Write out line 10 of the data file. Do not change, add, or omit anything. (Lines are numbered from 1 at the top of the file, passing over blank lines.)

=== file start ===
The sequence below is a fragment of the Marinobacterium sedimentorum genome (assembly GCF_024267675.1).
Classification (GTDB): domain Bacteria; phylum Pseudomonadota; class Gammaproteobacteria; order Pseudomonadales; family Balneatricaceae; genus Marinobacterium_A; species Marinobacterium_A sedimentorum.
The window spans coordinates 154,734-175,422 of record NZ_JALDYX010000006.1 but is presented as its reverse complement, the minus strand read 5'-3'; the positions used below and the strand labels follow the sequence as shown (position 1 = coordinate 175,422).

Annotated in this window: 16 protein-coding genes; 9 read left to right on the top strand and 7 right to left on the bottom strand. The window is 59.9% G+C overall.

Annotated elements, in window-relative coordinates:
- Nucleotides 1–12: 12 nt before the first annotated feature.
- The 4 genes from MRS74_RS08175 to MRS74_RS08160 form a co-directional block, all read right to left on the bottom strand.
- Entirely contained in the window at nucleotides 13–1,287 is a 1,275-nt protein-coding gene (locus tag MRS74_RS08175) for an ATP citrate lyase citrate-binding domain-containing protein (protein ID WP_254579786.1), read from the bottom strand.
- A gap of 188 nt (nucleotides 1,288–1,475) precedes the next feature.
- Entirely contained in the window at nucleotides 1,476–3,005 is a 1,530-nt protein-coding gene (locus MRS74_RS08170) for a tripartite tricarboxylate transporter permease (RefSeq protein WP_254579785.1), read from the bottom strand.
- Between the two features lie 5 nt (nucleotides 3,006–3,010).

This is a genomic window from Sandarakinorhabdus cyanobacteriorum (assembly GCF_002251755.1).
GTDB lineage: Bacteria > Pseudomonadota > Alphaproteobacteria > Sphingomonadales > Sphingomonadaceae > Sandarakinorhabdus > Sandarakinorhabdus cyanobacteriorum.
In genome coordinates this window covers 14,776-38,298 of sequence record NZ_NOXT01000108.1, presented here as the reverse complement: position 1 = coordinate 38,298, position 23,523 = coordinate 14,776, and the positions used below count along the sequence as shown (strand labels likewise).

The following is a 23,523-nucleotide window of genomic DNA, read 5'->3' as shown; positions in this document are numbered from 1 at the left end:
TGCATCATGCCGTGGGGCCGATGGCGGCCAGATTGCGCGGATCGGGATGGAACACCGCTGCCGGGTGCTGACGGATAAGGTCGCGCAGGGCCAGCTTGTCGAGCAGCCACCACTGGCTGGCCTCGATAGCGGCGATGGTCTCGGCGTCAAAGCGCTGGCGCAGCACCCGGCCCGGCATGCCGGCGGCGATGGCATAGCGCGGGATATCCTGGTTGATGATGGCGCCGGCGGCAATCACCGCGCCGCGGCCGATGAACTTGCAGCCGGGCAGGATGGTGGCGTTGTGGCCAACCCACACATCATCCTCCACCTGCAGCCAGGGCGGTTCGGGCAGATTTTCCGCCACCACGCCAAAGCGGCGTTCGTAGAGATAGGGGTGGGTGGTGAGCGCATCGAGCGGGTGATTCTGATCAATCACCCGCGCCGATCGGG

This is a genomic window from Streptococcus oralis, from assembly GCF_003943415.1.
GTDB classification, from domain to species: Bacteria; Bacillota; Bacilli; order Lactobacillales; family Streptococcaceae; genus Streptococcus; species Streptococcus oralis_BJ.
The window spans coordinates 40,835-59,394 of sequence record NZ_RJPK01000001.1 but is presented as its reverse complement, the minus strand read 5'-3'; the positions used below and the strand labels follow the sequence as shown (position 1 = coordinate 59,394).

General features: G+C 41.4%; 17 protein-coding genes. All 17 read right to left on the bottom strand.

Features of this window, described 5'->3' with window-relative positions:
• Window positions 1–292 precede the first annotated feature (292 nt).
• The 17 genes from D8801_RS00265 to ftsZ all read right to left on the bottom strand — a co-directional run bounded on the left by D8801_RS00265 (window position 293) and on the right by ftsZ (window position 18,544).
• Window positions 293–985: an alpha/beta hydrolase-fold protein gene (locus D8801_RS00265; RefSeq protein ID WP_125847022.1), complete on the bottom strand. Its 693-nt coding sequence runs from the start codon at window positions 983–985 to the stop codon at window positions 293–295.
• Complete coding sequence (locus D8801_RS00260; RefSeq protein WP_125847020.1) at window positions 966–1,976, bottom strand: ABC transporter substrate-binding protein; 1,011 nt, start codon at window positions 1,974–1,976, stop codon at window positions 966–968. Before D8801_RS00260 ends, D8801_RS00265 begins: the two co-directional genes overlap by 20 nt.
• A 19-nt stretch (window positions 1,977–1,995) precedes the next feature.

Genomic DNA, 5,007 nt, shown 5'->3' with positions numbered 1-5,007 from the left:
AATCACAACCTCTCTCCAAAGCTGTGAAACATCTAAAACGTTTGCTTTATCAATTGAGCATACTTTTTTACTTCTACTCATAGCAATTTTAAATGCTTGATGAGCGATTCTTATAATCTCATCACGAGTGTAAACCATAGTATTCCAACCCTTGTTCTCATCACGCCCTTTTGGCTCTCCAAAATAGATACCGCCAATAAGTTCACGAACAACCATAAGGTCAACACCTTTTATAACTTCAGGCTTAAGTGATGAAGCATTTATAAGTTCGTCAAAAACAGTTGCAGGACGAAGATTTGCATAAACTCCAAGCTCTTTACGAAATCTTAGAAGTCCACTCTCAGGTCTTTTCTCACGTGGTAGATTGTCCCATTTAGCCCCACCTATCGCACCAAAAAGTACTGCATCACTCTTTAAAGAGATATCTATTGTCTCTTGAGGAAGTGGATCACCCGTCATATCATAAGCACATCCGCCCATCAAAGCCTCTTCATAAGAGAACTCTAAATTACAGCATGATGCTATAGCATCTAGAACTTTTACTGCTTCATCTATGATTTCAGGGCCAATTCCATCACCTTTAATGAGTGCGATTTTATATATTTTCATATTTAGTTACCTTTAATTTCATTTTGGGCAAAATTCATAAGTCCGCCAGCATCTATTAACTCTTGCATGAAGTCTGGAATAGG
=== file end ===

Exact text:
- Entirely contained in the window at nucleotides 1,476–3,005 is a 1,530-nt protein-coding gene (locus MRS74_RS08170) for a tripartite tricarboxylate transporter permease (RefSeq protein WP_254579785.1), read from the bottom strand.